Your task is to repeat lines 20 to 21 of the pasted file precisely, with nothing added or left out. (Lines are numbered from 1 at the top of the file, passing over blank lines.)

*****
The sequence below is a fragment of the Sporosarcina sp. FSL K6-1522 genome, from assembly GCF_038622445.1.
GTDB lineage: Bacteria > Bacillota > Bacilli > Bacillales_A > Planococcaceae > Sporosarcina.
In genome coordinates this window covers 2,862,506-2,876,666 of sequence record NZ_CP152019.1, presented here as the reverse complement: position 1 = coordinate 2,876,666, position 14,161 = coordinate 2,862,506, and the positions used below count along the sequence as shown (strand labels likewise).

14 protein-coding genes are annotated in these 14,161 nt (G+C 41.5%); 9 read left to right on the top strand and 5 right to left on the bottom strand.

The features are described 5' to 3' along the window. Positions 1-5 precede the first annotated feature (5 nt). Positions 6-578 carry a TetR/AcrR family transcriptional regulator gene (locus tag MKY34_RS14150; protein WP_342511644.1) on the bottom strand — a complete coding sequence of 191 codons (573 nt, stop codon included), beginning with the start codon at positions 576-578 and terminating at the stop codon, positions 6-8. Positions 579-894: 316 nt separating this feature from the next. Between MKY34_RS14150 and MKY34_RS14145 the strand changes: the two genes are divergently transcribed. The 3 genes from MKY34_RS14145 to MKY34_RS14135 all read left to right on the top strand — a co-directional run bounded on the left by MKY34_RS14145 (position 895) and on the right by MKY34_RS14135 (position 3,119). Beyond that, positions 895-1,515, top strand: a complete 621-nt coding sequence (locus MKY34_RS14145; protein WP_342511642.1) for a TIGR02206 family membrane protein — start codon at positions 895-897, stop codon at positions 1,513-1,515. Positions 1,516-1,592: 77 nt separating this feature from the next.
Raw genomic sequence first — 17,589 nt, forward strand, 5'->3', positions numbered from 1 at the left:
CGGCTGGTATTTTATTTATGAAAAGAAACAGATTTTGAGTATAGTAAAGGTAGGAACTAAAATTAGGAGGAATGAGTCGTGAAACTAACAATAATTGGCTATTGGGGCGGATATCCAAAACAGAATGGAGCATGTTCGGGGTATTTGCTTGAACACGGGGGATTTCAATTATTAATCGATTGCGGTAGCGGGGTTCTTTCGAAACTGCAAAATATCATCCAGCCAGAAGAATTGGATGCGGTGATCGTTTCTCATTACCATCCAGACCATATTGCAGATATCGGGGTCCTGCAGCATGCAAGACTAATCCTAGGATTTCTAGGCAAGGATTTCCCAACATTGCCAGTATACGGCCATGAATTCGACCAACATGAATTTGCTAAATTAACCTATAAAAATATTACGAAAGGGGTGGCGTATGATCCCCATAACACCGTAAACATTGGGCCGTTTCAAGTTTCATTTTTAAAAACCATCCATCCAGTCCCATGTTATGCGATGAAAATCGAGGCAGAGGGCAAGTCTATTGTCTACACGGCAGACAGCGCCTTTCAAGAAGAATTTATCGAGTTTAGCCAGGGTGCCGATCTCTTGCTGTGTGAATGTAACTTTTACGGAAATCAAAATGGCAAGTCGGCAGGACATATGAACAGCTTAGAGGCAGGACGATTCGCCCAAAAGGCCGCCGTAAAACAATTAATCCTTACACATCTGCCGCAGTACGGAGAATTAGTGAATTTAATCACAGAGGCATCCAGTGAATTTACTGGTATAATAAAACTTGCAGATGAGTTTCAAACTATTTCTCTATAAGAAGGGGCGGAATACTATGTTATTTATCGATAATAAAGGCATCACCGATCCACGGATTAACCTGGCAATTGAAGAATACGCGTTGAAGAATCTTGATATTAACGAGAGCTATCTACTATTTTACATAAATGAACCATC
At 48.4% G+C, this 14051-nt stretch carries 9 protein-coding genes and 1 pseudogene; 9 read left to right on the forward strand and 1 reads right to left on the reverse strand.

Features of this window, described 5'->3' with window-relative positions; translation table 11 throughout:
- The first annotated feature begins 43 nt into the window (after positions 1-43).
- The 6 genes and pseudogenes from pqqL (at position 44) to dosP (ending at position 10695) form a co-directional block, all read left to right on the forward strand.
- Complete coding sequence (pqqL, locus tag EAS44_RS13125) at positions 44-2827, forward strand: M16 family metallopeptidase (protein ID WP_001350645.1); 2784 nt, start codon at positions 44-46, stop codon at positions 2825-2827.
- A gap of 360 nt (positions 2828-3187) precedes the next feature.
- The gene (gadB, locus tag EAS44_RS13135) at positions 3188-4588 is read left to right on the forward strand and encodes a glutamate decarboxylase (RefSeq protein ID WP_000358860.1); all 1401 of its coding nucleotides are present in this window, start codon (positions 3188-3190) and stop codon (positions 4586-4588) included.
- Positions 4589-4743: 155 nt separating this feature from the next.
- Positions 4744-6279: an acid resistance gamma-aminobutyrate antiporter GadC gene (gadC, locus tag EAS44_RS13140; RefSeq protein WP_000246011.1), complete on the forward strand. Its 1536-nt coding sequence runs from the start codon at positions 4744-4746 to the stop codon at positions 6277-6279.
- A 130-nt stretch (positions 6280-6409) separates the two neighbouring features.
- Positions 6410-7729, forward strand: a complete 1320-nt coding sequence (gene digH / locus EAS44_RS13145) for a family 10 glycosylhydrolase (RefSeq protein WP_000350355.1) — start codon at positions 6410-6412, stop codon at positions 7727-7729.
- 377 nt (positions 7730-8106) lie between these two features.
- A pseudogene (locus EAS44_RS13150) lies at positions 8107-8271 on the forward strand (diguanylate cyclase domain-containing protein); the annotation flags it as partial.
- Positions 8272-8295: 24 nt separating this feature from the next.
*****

- A pseudogene (locus EAS44_RS13150) lies at positions 8107-8271 on the forward strand (diguanylate cyclase domain-containing protein); the annotation flags it as partial.
- Positions 8272-8295: 24 nt separating this feature from the next.